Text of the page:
Sell house with sitting tenants
If want to sell a property with a Sitting tenant there are a number of problems you will have to overcome before you even consider selling your property.
Many landlords and investors confuse a Regulated and a Sitting with a tenant on an AST. To find out more about what the definition of a sitting or regulated tenant then please read the information definition of Sitting Tenant
If want to sell a property with a Sitting tenant there are a number of problems you will have to overcome before you even consider selling your property. A genuine regulated sitting tenant is one that has been in the property for many years without a tenancy agreement. This could be a very difficult situation as the process to evict can be extremely long, extremely costly and more than often a very ‘big headache’.
If you have inherited a property and is occupied, and happily pays rent, but will not sign an agreement then it may be worth while trying to negotiate with them. If they want to remain in the property and are happy to pay rent then taking that step to enter into a tenancy agreement really isn’t such a jump. Many cash property buying companies, like ourselves, are happy to take on a property that has a guaranteed rental income per month.
Landlords and Tenants Eviction Rights When Selling Tenanted Houses.
It is highly charged situation when a landlord is owed rent or the he/she wants their property back and even more explosive when you have a tenant who is represented by solicitor.
Under the Protection of Eviction Act 1977 – the landlord may have deemed to cause harassment if they
Interfere with the the peace or comfort of the resident or members of the household.
The landlord withholds services required by the resident at the household
So as a Landlord do not:
- Change the locks
- Board any entrances
- Board any windows
- Stop utilities like electric and water to the property
- Enter the building without notice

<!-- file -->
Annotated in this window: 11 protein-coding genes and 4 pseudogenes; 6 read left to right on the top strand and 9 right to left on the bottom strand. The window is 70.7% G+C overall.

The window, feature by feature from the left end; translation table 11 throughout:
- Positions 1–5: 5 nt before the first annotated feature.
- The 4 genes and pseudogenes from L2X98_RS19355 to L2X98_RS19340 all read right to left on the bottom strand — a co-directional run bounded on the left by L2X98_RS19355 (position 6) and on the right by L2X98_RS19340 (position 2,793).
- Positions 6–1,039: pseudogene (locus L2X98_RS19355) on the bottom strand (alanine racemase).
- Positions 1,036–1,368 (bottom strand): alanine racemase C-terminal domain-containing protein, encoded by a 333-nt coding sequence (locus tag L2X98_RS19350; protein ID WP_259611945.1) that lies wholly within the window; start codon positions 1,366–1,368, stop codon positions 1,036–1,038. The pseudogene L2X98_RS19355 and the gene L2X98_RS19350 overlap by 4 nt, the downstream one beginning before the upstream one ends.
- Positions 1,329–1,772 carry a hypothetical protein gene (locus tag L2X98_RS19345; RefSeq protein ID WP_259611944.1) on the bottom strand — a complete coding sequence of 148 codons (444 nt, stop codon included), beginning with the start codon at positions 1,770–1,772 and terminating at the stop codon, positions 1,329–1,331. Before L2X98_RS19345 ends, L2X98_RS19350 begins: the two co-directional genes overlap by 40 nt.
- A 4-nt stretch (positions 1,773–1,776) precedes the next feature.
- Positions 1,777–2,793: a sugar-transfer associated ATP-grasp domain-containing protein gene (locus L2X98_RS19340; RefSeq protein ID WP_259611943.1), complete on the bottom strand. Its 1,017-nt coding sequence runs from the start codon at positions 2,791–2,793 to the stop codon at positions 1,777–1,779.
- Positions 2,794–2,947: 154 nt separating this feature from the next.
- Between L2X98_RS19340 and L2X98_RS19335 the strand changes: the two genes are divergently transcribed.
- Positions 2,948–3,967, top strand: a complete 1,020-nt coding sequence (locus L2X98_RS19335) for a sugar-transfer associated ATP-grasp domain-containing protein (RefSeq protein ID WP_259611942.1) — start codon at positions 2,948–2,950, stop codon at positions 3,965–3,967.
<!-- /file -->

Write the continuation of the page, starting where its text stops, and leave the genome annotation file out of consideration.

- Get verbally or physically abusive with the tenant
- Throw them out physically
This is inevitably jeopardise the time taken to remove the tenant and it is a criminal conviction if you remove a tenant without a court order.
There are some routes to resolving the situation.
Negotiate with the tenant
Approach with reason, tell them how you feel and find out what the real issues are. If the situation is acrimonious then use a third a party. Use a third party that has a good idea of what to do and history of resolving landlord/tenant problems. They charge significantly less than solicitors. Complete the form here and someone will call you from our office.
You can remove the tenant yourself – If you are not using an agent.
There are plenty of instructions on the internet of how to legally remove a tenant, but invariably administrative errors show up at a court hearing and the judge will ask to reschedule the hearing at extra cost and also loss of rental.
The tenant on the day of hearing may have legal representation and argue that there are maintenance issues at the property, and that’s why the rent has not been paid. So it’s always a good idea to have a third party, such as a letting agent, visit the property and take pictures.
Many landlords fail to issue notices correctly before issuing proceedings and ensure the serve the correct form of notice on the tenant.
Use a Solicitor to help you to evict the tenant.
This is probably the best way of ensuring you take possession, but ensure they specialise in property evictions. Many solicitors charge ‘an arm and a leg’ for their services. They do sometimes get it wrong.